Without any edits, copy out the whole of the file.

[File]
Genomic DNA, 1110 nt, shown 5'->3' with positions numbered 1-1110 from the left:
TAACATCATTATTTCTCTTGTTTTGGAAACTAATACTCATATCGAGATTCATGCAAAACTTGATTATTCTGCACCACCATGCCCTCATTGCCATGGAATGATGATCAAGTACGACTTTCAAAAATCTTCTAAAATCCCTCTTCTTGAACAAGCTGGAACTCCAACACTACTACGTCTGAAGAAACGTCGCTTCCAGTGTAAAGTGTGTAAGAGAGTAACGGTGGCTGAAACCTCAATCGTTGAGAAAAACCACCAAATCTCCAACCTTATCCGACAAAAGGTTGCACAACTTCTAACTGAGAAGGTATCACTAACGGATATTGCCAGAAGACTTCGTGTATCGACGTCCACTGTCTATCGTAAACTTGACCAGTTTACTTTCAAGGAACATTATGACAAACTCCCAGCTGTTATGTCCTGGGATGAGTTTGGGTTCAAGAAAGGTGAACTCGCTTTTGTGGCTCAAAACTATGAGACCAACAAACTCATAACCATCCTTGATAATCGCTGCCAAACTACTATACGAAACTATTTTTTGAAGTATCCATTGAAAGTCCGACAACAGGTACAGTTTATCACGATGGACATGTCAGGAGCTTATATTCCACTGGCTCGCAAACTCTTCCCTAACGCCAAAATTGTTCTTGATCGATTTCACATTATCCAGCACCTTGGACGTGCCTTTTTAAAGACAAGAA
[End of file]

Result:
Genomic DNA, 1110 nt, shown 5'->3' with positions numbered 1-1110 from the left:
TAACATCATTATTTCTCTTGTTTTGGAAACTAATACTCATATCGAGATTCATGCAAAACTTGATTATTCTGCACCACCATGCCCTCATTGCCATGGAATGATGATCAAGTACGACTTTCAAAAATCTTCTAAAATCCCTCTTCTTGAACAAGCTGGAACTCCAACACTACTACGTCTGAAGAAACGTCGCTTCCAGTGTAAAGTGTGTAAGAGAGTAACGGTGGCTGAAACCTCAATCGTTGAGAAAAACCACCAAATCTCCAACCTTATCCGACAAAAGGTTGCACAACTTCTAACTGAGAAGGTATCACTAACGGATATTGCCAGAAGACTTCGTGTATCGACGTCCACTGTCTATCGTAAACTTGACCAGTTTACTTTCAAGGAACATTATGACAAACTCCCAGCTGTTATGTCCTGGGATGAGTTTGGGTTCAAGAAAGGTGAACTCGCTTTTGTGGCTCAAAACTATGAGACCAACAAACTCATAACCATCCTTGATAATCGCTGCCAAACTACTATACGAAACTATTTTTTGAAGTATCCATTGAAAGTCCGACAACAGGTACAGTTTATCACGATGGACATGTCAGGAGCTTATATTCCACTGGCTCGCAAACTCTTCCCTAACGCCAAAATTGTTCTTGATCGATTTCACATTATCCAGCACCTTGGACGTGCCTTTTTAAAGACAAGAA